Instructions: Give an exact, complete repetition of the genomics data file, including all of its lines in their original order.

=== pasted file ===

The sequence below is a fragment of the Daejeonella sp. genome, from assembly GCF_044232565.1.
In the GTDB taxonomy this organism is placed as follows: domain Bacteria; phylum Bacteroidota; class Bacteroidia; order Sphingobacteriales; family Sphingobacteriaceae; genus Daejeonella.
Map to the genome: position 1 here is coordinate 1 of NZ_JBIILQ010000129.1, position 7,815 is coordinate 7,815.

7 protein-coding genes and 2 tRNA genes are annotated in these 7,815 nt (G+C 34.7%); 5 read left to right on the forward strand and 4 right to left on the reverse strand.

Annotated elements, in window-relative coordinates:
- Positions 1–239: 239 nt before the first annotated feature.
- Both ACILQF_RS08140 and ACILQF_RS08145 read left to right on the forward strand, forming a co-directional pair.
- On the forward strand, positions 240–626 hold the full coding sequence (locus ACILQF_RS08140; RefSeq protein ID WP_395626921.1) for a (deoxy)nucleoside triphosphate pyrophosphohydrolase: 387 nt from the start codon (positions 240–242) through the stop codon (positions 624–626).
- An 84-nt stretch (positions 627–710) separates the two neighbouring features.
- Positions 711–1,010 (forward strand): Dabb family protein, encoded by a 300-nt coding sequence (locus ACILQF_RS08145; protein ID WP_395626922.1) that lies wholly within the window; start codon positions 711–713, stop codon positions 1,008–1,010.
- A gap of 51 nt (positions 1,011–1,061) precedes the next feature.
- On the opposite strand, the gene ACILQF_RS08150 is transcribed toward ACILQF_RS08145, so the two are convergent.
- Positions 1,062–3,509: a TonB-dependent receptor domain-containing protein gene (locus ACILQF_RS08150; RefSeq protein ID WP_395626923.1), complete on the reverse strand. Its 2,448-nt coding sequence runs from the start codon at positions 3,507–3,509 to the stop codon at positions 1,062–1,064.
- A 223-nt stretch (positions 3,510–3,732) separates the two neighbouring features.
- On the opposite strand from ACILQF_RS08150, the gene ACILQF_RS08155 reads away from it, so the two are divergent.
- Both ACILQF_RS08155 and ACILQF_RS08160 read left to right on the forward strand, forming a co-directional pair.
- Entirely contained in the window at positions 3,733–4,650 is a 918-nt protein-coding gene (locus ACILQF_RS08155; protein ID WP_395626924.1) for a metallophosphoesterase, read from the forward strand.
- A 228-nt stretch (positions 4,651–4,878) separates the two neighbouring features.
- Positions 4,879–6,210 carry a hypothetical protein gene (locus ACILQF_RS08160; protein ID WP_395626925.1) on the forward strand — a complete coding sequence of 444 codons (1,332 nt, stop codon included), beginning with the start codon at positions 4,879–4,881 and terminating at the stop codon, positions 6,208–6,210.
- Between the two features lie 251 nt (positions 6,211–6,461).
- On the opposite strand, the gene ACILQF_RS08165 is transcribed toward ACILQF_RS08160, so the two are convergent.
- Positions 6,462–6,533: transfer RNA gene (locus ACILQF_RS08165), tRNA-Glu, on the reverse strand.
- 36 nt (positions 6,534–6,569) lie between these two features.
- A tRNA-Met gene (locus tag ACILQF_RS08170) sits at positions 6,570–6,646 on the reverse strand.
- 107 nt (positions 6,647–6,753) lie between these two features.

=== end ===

The sequence below is a fragment of the Daejeonella sp. genome, from assembly GCF_044232565.1.
In the GTDB taxonomy this organism is placed as follows: domain Bacteria; phylum Bacteroidota; class Bacteroidia; order Sphingobacteriales; family Sphingobacteriaceae; genus Daejeonella.
Map to the genome: position 1 here is coordinate 1 of NZ_JBIILQ010000129.1, position 7,815 is coordinate 7,815.

7 protein-coding genes and 2 tRNA genes are annotated in these 7,815 nt (G+C 34.7%); 5 read left to right on the forward strand and 4 right to left on the reverse strand.

Annotated elements, in window-relative coordinates:
- Positions 1–239: 239 nt before the first annotated feature.
- Both ACILQF_RS08140 and ACILQF_RS08145 read left to right on the forward strand, forming a co-directional pair.
- On the forward strand, positions 240–626 hold the full coding sequence (locus ACILQF_RS08140; RefSeq protein ID WP_395626921.1) for a (deoxy)nucleoside triphosphate pyrophosphohydrolase: 387 nt from the start codon (positions 240–242) through the stop codon (positions 624–626).
- An 84-nt stretch (positions 627–710) separates the two neighbouring features.
- Positions 711–1,010 (forward strand): Dabb family protein, encoded by a 300-nt coding sequence (locus ACILQF_RS08145; protein ID WP_395626922.1) that lies wholly within the window; start codon positions 711–713, stop codon positions 1,008–1,010.
- A gap of 51 nt (positions 1,011–1,061) precedes the next feature.
- On the opposite strand, the gene ACILQF_RS08150 is transcribed toward ACILQF_RS08145, so the two are convergent.
- Positions 1,062–3,509: a TonB-dependent receptor domain-containing protein gene (locus ACILQF_RS08150; RefSeq protein ID WP_395626923.1), complete on the reverse strand. Its 2,448-nt coding sequence runs from the start codon at positions 3,507–3,509 to the stop codon at positions 1,062–1,064.
- A 223-nt stretch (positions 3,510–3,732) separates the two neighbouring features.
- On the opposite strand from ACILQF_RS08150, the gene ACILQF_RS08155 reads away from it, so the two are divergent.
- Both ACILQF_RS08155 and ACILQF_RS08160 read left to right on the forward strand, forming a co-directional pair.
- Entirely contained in the window at positions 3,733–4,650 is a 918-nt protein-coding gene (locus ACILQF_RS08155; protein ID WP_395626924.1) for a metallophosphoesterase, read from the forward strand.
- A 228-nt stretch (positions 4,651–4,878) separates the two neighbouring features.
- Positions 4,879–6,210 carry a hypothetical protein gene (locus ACILQF_RS08160; protein ID WP_395626925.1) on the forward strand — a complete coding sequence of 444 codons (1,332 nt, stop codon included), beginning with the start codon at positions 4,879–4,881 and terminating at the stop codon, positions 6,208–6,210.
- Between the two features lie 251 nt (positions 6,211–6,461).
- On the opposite strand, the gene ACILQF_RS08165 is transcribed toward ACILQF_RS08160, so the two are convergent.
- Positions 6,462–6,533: transfer RNA gene (locus ACILQF_RS08165), tRNA-Glu, on the reverse strand.
- 36 nt (positions 6,534–6,569) lie between these two features.
- A tRNA-Met gene (locus tag ACILQF_RS08170) sits at positions 6,570–6,646 on the reverse strand.
- 107 nt (positions 6,647–6,753) lie between these two features.